a bearing member configured to be at least partially received within a recess of the bone engaging member; and
a liner configured to be positioned at least partially between the bearing member and the bone engaging member to substantially cover the at least one bone securing means of the bone engaging member;
wherein the bone securing member comprises:
a liner engaging surface; and
a bone engaging surface, comprising:
a first surface portion that extends away from a circumferential join with the liner engaging surface; and
a second surface portion that extends away from a the first surface portion to an extremity;
wherein the first surface portion is configured such that a cross-sectional diameter of the first surface portion decreases at a first rate as the first surface portion extends away from the circumferential join with the first surface, and the second surface portion is configured such that a cross-sectional diameter of the second surface portion decreases at a second rate, the second rate being different from the first rate, and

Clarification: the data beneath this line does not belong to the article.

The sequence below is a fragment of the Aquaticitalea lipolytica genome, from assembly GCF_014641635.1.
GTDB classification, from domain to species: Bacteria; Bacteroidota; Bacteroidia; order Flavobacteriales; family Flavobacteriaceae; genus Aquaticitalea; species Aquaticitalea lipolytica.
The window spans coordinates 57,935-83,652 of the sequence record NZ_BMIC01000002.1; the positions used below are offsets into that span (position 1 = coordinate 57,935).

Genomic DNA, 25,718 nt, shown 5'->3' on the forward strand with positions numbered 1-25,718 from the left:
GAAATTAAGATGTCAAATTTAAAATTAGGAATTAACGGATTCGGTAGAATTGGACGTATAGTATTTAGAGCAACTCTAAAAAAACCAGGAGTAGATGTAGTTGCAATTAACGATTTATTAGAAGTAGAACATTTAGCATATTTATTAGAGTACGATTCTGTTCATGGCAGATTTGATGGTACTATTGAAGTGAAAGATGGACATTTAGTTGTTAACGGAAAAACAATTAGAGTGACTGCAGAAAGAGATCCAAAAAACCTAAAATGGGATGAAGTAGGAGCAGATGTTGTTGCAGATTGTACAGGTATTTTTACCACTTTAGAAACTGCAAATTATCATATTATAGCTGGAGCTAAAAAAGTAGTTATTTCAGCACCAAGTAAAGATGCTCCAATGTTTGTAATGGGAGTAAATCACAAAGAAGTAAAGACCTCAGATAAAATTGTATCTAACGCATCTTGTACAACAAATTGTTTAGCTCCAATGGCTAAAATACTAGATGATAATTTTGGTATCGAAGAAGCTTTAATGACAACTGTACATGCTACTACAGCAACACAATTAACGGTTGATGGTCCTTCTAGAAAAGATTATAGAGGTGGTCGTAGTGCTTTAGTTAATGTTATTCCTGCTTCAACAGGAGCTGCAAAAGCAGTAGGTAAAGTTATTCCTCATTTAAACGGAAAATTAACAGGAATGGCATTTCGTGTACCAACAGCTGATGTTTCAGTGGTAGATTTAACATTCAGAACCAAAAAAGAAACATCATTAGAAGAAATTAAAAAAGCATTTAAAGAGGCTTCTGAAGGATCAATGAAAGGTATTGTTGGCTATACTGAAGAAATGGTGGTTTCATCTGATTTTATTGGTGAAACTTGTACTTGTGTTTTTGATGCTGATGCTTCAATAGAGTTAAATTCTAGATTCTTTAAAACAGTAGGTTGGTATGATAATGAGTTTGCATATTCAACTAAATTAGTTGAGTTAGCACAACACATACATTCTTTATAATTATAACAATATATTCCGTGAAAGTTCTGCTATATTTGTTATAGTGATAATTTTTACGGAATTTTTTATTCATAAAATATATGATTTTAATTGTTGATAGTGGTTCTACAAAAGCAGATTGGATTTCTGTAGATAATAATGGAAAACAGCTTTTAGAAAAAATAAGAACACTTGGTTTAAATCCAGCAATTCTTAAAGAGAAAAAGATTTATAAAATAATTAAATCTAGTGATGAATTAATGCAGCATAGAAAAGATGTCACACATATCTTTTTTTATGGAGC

wherein the first surface portion and the second surface portion are arranged relative to each other such that the bone engaging surface is devoid of a step or an edge at a meeting loci of the first surface portion and the second surface portion.
17. The device of claim 16, wherein the bearing member has a first surface configured to receive a counter component of a joint and a second surface that is configured to be engageable with the liner.
18. The device of claim 17, wherein the first surface of the bearing member comprises a relatively planar surface into which is formed an indent configured to receive a ball portion of a joint.
19. The device of claim 17, wherein the second surface of the bearing member forms a circumferential join with the first surface and extends away from the circumferential join to define a substantially hemispherical or frustoconical portion.
20. The device of claim 16, wherein the bone engaging member has a relatively planar surface into which is formed the recess, the recess defined by the liner engaging surface, the planar surface forming a rim around the recess.
21. The device of claim 16, wherein the at least one bone securing means of the bone engaging member comprises at least one screw hole to receive a screw for securing the bone engaging member to the bone of a patient.